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Riot distances itself from failed crypto backer and its League of Legends-loving CEO

League of Legends developer Riot Games wants out of his estimated $96 million settlement with defunct cryptocurrency company FTX, citing irreparable “reputational damage” in a court filing attached to FTX’s ongoing bankruptcy case.

According to the presentation, via crypto researcher Molly WhiteFTX’s public downfall has negatively affected Riot Games both in reputation and finances, both because of this deal, which gave FTX the title of League of Legends‘ League Championship Series, and due to FTX CEO Sam Bankman-Fried’s personal association with League of Legends. It’s a separate deal from the $210 million sponsorship deal signed with esports team TSM. FTX’s TSM deal, which would be paid off in 10 years, according to The New York Times, was “suspended” in November.

The collapse of FTX and the subsequent arrest of Bankman-Fried, as well as the eight counts of fraud and conspiracy, caused “significant monetary and reputational damage,” Riot Games says. Riot Games’ FTX deal was its biggest sponsorship deal for any of its esports leagues, he said.

“The media and Twitter commenters peppered images of Mr. Bankman-Fried playing League of Legends – Riot Games’ game – at the same time that FTX was crashing,” Riot Games’ lawyers said in the filing.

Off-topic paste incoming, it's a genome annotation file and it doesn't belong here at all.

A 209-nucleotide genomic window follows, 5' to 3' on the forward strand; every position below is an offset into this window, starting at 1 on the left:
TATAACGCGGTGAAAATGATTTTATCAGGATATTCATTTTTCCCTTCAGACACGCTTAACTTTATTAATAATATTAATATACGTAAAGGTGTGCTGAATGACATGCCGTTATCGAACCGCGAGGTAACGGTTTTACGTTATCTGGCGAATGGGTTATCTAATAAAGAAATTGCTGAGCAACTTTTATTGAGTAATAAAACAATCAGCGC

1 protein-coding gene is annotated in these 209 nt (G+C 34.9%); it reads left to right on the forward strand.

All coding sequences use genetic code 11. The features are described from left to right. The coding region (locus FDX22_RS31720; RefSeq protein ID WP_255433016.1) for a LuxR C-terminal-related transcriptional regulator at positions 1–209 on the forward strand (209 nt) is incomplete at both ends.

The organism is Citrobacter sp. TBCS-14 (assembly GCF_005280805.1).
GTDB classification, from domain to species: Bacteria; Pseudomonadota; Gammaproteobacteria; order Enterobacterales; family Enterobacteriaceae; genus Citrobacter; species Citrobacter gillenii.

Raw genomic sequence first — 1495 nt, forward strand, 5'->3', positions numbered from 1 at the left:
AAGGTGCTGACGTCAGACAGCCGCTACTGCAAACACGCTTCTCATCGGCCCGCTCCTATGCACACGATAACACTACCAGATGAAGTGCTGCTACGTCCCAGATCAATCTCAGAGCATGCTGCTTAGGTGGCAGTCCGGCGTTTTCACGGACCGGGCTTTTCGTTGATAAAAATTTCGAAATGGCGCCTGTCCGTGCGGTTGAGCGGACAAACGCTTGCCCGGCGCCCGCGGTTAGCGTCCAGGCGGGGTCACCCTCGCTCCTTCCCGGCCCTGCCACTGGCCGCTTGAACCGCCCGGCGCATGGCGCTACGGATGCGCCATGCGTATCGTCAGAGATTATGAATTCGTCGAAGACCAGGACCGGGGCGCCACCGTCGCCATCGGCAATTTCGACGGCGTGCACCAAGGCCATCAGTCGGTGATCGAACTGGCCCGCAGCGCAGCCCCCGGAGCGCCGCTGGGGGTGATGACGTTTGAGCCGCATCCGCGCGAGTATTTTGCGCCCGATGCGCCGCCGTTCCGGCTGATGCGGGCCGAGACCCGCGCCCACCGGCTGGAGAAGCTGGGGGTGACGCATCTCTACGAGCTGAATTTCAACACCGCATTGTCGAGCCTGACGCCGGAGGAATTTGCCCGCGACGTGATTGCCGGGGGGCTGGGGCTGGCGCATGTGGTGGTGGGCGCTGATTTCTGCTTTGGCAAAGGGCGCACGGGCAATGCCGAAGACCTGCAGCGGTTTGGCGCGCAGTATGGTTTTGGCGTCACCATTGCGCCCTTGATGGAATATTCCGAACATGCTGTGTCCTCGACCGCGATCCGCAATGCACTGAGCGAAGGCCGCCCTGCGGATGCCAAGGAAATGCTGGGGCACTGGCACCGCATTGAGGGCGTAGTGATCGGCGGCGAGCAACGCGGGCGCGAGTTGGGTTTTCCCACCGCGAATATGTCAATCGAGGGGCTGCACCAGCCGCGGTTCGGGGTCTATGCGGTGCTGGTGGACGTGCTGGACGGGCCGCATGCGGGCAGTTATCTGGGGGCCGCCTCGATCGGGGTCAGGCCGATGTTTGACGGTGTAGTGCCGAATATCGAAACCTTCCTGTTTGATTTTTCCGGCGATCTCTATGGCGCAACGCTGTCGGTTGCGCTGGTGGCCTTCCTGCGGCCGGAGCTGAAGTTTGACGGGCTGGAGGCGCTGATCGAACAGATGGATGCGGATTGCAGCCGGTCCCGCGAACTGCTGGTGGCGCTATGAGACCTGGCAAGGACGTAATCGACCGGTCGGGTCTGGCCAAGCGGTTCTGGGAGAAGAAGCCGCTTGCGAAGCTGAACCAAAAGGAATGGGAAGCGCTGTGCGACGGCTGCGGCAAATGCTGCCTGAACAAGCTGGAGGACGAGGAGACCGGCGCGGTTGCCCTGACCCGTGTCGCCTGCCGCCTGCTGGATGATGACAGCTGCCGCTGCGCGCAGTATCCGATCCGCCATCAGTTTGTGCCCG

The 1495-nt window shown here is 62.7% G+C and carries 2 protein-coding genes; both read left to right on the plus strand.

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Bankman-Fried has been open about his love for League of Legends: tweeted last year who is famous for “playing League of Legends while talking on the phone,” saying he gambles a lot more than people “would expect from someone who routinely trades sleep for work.” he continued:: “Some people drink too much; some people bet. I play League.” The FTX settlement only amplifies that association, according to the lawsuit.

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This propensity to League of Legends it also reportedly included business meetings. Shortly before FTX’s collapse, investment firm Sequoia Capital published a profile of Bankman-Fried that claimed the founder played League of Legends during an investor meeting that eventually turned into a $200 million investment. (Days after Sequoia’s profile, and after FTX’s public collapse, the company removed his profile.)

FTX also reportedly owes Riot Games a substantial amount of money – $6.5 million by Riot Games’ count. FTX was expected to pay the remainder over six years, according to the lawsuit. In January, FTX was expected to begin quarterly payments for the year, starting at $3.2 million, adding to $12.9 million in 2023. However, Riot Games says that FTX has “provided no guarantees of its willingness or ability to pay.”

The other problem, Riot says, is that the agreement prevents the League of Legends developer to get another crypto sponsor for their upcoming LCS season.

As FTX’s bankruptcy case continues in the courts, Bankman-Friend is expected to appear in court in the Bahamas on Monday, according to Reuters. Reuters reports that Bankman-Fried will accept extradition to the United States, where he has been charged with fraud and money laundering.


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